The above outer lead-bonding area 61 and a transparent conductive film 59 comprising ITO or the like and being provided on a glass substrate 58 of a liquid crystal display device are disposed facing to each other with the interposition of an anisotropic conductive film 57 (as exemplified by AC5052 available from Hitachi Chemical Co., Ltd.) comprising conductive particles such as metal particles dispersed in an adhesive, and at the same time another flexible insulating film 62 comprising a polyimide (as exemplified by Upilex R; thickness: 7.5 μm; available from Ube Industries, Ltd.) is disposed at an upper part of the outer lead-bonding area 61, and the area 61 and the film 59 are joined by thermocompression bonding through an insulating adhesive, thus forming a film carrier packaging structure. After the thermocompression bonding, the flexible insulating film 62 is removed from the outer lead-bonding area 61.
This flexible insulating film 62 may desirably have its area made substantially same as the dimension of the anisotropic conductive film 57. This flexible insulating film 62 serves to prevent the bonding material for the anisotropic conductive film 57 from being adhered to a head area of a thermocompression bonding hot press at the time of the thermocompression bonding, and also to prevent the anisotropic conductive film from absorbing moisture after the thermocompression bonding and lowering the reliability.
Forming in this manner the packaging structure of film carriers makes it possible to carry out the packaging on the glass substrate 58 in the manner that the front and back surfaces of the whole film carrier 50 are reversed. In FIG. 6, the respective parts correspond to those in FIG. 5.
Accordingly, in the film carrier packaging structure of the present invention, in the case that the film carriers 50 are packaged on both sides of the glass substrate 58 as shown in FIG. 10, the film carriers 50 to be packaged on the left side of the glass substrate 58 in FIG. 10 can be packaged in the manner as shown in the cross section of FIG. 5 and the plan view of FIG. 7, and the film carriers 50 to be packaged on the right side can be packaged in the manner as shown in the cross section of FIG. 6 and the plan view of FIG. 8.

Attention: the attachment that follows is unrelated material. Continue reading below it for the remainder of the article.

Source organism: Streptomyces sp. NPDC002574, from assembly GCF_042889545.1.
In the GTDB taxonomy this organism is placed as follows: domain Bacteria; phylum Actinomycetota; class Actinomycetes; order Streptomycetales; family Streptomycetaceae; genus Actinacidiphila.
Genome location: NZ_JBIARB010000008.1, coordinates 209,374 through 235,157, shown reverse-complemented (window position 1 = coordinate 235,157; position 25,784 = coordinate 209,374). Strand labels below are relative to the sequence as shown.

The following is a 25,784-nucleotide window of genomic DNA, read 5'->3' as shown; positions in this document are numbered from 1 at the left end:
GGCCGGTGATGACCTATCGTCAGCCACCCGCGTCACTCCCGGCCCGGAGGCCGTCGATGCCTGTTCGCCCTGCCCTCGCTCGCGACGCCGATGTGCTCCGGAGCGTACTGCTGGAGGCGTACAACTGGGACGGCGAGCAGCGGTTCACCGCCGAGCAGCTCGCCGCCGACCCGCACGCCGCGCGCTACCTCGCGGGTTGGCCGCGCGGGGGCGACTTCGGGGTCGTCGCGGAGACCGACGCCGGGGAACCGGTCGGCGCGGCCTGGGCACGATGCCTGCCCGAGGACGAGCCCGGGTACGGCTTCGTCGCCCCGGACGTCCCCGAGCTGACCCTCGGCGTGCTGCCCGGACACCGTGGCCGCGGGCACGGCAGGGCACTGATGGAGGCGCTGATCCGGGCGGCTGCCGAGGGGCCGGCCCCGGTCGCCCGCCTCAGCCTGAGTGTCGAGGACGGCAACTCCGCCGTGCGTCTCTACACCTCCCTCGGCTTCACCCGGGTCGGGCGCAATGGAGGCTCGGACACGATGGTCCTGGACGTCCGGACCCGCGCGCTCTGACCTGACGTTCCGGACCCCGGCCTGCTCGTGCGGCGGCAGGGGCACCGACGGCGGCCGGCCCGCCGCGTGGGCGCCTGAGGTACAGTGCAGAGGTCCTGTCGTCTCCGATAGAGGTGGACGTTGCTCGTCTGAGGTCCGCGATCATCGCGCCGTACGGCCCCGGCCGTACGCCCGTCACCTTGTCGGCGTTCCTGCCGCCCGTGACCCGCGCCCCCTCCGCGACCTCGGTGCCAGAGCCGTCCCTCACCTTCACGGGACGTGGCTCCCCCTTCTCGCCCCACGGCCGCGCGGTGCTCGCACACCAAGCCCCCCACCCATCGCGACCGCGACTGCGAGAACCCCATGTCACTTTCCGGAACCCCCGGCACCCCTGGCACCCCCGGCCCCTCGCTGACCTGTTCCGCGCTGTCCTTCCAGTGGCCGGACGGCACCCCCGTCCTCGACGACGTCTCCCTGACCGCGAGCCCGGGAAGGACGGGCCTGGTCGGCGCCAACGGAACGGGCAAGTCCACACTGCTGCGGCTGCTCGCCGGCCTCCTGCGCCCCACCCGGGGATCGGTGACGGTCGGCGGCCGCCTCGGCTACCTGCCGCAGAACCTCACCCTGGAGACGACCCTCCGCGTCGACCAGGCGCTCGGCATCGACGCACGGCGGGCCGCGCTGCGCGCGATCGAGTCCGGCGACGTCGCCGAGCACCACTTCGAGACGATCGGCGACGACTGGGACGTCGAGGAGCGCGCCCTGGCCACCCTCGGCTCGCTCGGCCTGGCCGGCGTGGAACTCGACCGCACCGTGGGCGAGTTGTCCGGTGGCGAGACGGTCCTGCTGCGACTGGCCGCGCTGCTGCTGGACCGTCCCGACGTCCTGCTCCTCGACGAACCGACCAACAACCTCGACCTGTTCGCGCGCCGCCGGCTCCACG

Here, in FIG. 7 and FIG. 8, considering the scanning direction of the liquid crystal picture element driving output of the driving IC 71, it is scanned in the direction of an arrow from 1 in a conventional manner in FIG. 7, but in FIG. 8 the film carrier 50 is packaged in the manner that it has been reversed as will be clear from the figure. Accordingly, even if the driving IC 71 and film carrier 50 of the same type are used, the liquid crystal picture element driving output is scanned in the direction of the arrow from 1 as shown in the figures, and the packaging on the right and left of the glass substrate may not result in the change of the scanning direction.
Also, in the film carrier packaging structure of the present invention, the flexible insulating film 62 of the outer lead-bonding area 61 is, as described previously with reference to FIG. 5, bonded to the outer lead-bonding area 61 without using an adhesive, and if there is used a film which is thin enough to allow taking no account of the thermal expansion, it may not occur that the slippage or stress is produced in the anisotropic conductive film.
In the present invention, also used for the thermocompression bonding area is the flexible insulating film 62 which is sufficiently thinner than the flexible insulating film 51 used for the film carrier 50. Accordingly, thermal energy from the heating head of the thermocompression bonding hot press may be readily transmitted to the anisotropic conductive film so that the heating temperature can be controlled relatively with ease and the thermocompression bonding can be carried out in a short time.